Mount Angel Seminary photos
Art Sanchez, Diocese of Tucson; John Marshall, Archdiocese of Portland; and Brian Bergeron, Diocese of Helena get into the spirit of the Men in Black theme.
Mount Angel Seminary photos
Art Sanchez, Diocese of Tucson; John Marshall, Archdiocese of Portland; and Brian Bergeron, Diocese of Helena get into the spirit of the Men in Black theme.

The ninth annual Mount Angel Seminary Benefit Dinner, held last month at the Oregon Convention Center, broke the fund-raising record, with an increase of 12 percent over 2011.

“Our sponsors and their guests filled the room with a spirit of love and generosity,” said Stephen Zimmer, chair of the dinner. “They met the men who will be our next generation of priests and saw the huge impact their gifts can have on the future of the church. It is rewarding to see that spark in their eyes when they recognize what a difference they can make.”

Attendees noticed a new spirit in the program from the start. At a cue from Abbey Foundation of Oregon Board President, Lynn Jones, two streams of more than 150 seminarians processed into the room – all wearing dark glasses – to the beat of Men in Black. They moved in pairs to the tables and were welcomed with enthusiasm by sponsors and guests.

The program was alternately poignant, humorous and spine-tingling. Afterward, many guests requested recordings of the seminarians’ vocal performances, including "Cielito Linda," a popular Ranchera song from Mexico, "Sicut Cervus," an a cappella piece based on the 42nd Psalm, composed by Palestrina in the 14th century and "Prayer for the Children," performed a cappella in tight harmony.

Rev. Mr. Bert Mello, a Diocese of Fresno deacon-seminarian who chairs the Student Pastoral Council, spoke of his calling to the priesthood. He described returning to the church after more than 30 years and reading aloud his confession from 10 typewritten pages. Afterward, he felt the lifting of a great weight. "No one else waiting in line for confession had such a light and happy heart.” The priest had "welcomed me home," he said, and his life changed on that day.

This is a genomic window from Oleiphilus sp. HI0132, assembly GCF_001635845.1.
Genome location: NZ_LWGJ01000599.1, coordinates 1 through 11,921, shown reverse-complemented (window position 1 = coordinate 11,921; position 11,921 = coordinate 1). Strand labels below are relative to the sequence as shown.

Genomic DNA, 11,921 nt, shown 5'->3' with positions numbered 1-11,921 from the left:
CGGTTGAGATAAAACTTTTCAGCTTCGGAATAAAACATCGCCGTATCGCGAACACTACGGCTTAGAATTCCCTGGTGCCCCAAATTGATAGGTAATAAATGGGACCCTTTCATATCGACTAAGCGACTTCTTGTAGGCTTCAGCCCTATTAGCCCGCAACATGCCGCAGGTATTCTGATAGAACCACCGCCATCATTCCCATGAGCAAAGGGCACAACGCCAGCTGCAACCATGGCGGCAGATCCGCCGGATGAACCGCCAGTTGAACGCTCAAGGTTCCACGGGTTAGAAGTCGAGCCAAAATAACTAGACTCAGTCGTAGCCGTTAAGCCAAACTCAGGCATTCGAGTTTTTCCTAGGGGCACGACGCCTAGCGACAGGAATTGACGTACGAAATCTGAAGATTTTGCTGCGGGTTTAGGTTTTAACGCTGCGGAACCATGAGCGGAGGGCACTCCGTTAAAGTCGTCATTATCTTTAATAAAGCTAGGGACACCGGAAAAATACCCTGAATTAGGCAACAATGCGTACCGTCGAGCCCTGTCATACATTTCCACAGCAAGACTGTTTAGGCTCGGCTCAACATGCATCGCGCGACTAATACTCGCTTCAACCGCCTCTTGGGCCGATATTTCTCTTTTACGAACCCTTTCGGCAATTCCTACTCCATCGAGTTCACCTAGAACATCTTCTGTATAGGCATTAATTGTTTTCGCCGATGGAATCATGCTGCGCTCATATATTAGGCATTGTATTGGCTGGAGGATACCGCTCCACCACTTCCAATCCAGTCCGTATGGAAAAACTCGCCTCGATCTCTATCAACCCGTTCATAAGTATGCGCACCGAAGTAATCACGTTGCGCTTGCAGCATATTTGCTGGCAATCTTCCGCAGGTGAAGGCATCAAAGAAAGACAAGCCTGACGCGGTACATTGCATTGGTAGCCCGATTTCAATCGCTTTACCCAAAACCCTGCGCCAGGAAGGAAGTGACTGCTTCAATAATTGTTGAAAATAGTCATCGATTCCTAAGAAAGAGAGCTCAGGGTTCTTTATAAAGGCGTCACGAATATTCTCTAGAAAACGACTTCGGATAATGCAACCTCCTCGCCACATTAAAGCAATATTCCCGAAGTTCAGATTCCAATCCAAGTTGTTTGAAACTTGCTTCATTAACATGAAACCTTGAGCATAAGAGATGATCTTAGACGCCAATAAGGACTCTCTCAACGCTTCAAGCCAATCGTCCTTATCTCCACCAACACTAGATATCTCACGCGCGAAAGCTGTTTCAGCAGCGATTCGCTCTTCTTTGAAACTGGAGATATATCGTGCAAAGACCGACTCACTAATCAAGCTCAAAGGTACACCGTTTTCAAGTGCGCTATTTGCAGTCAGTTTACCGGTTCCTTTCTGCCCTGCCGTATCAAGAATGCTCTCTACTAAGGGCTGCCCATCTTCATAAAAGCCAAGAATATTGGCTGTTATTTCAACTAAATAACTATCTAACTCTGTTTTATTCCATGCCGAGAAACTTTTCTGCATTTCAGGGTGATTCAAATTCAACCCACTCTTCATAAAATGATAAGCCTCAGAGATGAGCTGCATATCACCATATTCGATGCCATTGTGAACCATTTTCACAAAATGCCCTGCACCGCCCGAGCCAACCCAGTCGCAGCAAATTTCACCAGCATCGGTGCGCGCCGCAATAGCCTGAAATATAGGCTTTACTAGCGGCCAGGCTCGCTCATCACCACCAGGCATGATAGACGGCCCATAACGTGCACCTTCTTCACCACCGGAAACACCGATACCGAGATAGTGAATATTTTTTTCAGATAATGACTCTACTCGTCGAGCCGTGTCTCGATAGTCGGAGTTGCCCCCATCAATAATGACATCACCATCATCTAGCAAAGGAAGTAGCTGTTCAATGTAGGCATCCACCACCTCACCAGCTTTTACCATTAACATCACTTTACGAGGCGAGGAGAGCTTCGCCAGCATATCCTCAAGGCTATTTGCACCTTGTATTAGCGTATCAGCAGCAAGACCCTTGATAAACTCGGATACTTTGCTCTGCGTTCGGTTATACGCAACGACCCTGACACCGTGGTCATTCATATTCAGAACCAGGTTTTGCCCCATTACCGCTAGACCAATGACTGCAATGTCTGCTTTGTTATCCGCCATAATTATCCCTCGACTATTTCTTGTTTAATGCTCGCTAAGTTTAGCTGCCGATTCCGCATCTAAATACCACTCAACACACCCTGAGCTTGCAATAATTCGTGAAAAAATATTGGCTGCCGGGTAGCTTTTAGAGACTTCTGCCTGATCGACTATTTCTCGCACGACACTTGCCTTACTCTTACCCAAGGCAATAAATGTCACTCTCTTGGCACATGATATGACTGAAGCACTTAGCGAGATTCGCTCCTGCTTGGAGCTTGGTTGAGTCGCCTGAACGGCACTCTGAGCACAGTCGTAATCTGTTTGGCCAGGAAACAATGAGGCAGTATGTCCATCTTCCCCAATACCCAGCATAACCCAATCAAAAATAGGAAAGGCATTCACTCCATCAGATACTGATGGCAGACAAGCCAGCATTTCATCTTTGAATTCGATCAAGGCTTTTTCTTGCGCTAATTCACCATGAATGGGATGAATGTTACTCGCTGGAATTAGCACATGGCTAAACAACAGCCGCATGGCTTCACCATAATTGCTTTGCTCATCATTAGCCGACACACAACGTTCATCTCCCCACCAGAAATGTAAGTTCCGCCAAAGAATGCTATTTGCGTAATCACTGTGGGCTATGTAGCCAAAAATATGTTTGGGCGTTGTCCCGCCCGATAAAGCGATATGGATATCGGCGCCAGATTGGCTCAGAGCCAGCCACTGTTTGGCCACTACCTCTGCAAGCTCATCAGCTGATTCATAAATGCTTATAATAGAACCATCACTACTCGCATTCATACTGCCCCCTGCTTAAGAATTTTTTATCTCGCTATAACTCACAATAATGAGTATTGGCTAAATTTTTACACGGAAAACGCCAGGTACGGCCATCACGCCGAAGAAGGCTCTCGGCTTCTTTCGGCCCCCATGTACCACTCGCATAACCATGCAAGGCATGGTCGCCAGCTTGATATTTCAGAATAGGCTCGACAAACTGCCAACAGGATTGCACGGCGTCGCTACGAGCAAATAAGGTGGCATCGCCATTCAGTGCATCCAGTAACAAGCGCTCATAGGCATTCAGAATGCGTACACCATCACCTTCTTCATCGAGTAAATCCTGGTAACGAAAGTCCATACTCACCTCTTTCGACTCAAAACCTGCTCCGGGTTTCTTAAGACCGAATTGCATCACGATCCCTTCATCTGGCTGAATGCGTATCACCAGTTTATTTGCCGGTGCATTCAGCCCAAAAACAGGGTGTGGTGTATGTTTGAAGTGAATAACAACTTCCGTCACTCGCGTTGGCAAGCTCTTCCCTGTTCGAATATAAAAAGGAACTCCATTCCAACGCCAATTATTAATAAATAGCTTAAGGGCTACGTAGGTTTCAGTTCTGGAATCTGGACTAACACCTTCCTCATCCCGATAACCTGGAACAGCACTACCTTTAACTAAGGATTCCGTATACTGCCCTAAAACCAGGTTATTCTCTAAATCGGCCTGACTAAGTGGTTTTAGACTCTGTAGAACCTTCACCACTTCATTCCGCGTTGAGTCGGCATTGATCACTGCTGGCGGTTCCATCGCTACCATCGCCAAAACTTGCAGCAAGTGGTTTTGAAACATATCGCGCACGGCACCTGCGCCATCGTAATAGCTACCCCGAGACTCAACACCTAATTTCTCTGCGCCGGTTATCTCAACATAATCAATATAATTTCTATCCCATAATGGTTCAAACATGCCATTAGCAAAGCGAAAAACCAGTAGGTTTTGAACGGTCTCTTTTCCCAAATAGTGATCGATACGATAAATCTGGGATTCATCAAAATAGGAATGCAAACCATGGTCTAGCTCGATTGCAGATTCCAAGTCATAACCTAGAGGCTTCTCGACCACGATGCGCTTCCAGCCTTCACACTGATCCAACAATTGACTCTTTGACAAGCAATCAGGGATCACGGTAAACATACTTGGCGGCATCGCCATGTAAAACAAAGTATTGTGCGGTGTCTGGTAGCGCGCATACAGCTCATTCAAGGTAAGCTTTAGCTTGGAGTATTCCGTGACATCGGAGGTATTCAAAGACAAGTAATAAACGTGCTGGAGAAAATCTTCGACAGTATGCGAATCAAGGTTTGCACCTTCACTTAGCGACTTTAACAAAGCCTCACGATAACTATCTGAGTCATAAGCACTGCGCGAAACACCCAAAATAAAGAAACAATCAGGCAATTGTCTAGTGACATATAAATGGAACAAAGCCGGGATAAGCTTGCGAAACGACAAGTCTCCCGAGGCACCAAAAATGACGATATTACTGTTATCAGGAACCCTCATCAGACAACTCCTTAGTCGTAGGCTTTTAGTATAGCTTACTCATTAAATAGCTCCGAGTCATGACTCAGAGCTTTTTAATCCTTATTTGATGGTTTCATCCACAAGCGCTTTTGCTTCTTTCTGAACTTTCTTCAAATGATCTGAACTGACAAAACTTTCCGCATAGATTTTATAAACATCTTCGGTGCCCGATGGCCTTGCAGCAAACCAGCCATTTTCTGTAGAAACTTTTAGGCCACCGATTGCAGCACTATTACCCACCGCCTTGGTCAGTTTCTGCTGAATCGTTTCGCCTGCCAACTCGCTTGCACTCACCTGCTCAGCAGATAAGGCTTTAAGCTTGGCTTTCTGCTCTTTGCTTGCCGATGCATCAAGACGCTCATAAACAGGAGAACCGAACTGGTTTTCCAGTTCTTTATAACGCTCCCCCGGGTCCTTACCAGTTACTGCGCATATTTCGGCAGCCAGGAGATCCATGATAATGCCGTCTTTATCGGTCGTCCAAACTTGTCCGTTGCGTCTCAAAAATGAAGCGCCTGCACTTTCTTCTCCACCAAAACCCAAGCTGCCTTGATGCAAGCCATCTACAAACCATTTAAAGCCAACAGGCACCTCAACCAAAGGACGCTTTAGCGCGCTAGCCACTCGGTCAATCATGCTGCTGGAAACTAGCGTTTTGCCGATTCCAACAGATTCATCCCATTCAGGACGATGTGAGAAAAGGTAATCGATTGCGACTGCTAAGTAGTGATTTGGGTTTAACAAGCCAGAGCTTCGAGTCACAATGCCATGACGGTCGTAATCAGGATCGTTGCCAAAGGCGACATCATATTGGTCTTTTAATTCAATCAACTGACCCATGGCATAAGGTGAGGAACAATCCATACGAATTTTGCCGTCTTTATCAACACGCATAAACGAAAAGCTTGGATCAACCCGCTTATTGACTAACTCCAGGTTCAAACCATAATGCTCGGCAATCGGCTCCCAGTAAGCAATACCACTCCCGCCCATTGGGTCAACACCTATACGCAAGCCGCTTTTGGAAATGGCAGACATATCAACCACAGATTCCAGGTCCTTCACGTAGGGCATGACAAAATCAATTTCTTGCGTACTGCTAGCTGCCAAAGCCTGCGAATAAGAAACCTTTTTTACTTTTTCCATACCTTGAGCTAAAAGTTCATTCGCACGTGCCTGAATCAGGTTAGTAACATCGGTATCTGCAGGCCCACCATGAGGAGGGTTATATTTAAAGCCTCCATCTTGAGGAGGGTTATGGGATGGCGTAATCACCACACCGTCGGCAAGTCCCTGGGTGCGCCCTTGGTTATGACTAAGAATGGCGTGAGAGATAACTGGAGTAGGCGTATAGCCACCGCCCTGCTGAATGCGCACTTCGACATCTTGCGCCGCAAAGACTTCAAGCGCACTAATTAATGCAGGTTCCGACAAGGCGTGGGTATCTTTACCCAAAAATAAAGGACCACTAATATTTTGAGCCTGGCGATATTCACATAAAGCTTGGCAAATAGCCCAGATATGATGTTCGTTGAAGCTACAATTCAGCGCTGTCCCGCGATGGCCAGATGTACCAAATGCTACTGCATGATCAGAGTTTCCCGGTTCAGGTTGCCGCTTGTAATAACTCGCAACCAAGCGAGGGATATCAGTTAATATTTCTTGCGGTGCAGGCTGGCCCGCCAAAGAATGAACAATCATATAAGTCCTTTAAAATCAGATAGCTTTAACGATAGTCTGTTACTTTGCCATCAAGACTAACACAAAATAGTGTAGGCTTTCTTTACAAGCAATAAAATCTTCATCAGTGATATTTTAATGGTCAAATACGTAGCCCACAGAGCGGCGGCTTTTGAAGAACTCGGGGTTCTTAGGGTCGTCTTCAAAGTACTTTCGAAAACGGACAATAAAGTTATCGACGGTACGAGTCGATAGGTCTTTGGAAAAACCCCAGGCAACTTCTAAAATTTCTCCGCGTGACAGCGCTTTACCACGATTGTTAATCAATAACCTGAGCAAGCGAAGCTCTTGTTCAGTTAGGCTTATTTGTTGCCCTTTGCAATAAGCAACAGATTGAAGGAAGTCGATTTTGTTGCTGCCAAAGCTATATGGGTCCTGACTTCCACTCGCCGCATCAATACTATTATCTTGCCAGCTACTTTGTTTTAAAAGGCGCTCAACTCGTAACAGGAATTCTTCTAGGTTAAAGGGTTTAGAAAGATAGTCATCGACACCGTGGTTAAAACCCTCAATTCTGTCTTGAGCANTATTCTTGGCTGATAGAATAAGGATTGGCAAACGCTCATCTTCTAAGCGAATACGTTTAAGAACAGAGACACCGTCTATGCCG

This year’s video asked seminarians, faculty and alumni to talk about their childhood heroes. Initially lighthearted, the interviews opened deeper reflections on such questions as "What is a hero?" and "Who is a hero for you?" Together, the remarks illustrated how the way of life offered by Jesus Christ and the Catholic Church helps each person realize potential for genuine heroism. Benedictine Father Paschal Cheline said, “Grab your life and live it. I think that is what God wants and I think that is what holiness is.”

All of the seminarians took the stage after the video to sing the "Donor Song" – a piece composed by the seminarians in honor of all those who pray for and support them in their formation.

With that touching introduction, Zimmer spoke on behalf of the Abbey Foundation of Oregon. His humorous opening remarks related how he met St. Paul in a dream. In his conversation with the Apostle, he thanked him for his letters and told him that, in the 21st century, those letters continue to be studied. He also told Paul about his dedication to help in the formation of priests — but just as he began to tell Paul of all the good works accomplished by Mount Angel Seminary with the help of dedicated Christians, he awoke. He went on to remind everyone, that like the Apostle Paul, we are given the same opportunity to participate in building the Kingdom of God.

Honorary chairs for the event were Gene and Karen Dieringer. The Dieringers have a long history of supporting the abbey — going back to Gene’s grandfather. It was his grandfather who, after working in the abbey’s hop fields all day, parked his truck in the garage under the monastery building. The year was 1926 — and that truck was ignited by an errant flame and burned the entire abbey to the ground. Gene Dieringer ruefully noted that his family has been dedicated to the monks since then, and in spite of the tragedy, has been welcomed and beloved for their ongoing support through the generations.

The evening closed with the audience joining the seminarians in a rendition of the hymn "In Christ Alone." Abbot Gregory Duerr blessed the guests, wishing them a safe trip home. And then, all 150 seminarians donned their dark glasses and marched off the stage in a farewell until next year.

The date for the 10th annual Seminary Benefit Dinner is Nov. 3, 2013. For information, contact the development office: [email protected] or 800-845-8272 or 503-845-3066.

To see more photos from the dinner, visit